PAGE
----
AARP offers an online seminar about how to talk to older family members and friends about safe driving. This can be a sensitive discussion and to help members, AARP Mississippi hosted a telephone town hall discussion this fall.
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During the past century, life expectancy in the United States went from 47-years-old to 77-years-old. In fact, the fastest-growing age group in the United States is age 85 and older. And, by the year 2030, the number of older Americans in this age group will number about 70 million and one in five drivers will be age 65 and over.
“Older drivers and their close relatives prefer that conversations and decisions about driving safety be handled within the family, with the exception of possibly including doctors in their discussions,” said Frank Carroll, a member of AARP’s Driver Safety team. “Conversations about the need to limit or stop driving can be difficult for older drivers, their families, and friends. Driving is linked to freedom and independence in people’s minds.”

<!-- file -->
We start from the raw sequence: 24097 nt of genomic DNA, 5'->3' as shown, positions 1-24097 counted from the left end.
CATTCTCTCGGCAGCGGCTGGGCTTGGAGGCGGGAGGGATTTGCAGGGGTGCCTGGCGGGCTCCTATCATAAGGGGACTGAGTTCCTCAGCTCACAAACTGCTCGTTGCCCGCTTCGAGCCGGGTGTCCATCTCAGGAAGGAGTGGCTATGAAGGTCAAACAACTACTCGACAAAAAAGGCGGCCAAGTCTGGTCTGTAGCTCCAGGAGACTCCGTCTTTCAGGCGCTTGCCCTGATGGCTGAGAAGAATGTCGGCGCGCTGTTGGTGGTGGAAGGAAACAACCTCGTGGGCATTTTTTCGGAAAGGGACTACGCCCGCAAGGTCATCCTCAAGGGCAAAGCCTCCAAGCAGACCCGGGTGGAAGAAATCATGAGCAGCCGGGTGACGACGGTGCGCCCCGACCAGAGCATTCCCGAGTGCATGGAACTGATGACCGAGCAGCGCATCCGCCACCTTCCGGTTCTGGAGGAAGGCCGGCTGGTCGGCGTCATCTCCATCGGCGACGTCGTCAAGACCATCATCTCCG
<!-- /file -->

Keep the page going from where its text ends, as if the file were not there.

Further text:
“Hanging up the keys” or even limiting driving can create a sense of loss and isolation for many people. The vast majority of older adults limit driving in response to changes as they grow older, Carroll said. Often, they stop driving at night, during poor weather conditions and at times of heavy traffic, he said.
But giving up the car for a short time is very different from never driving again, Carroll said.
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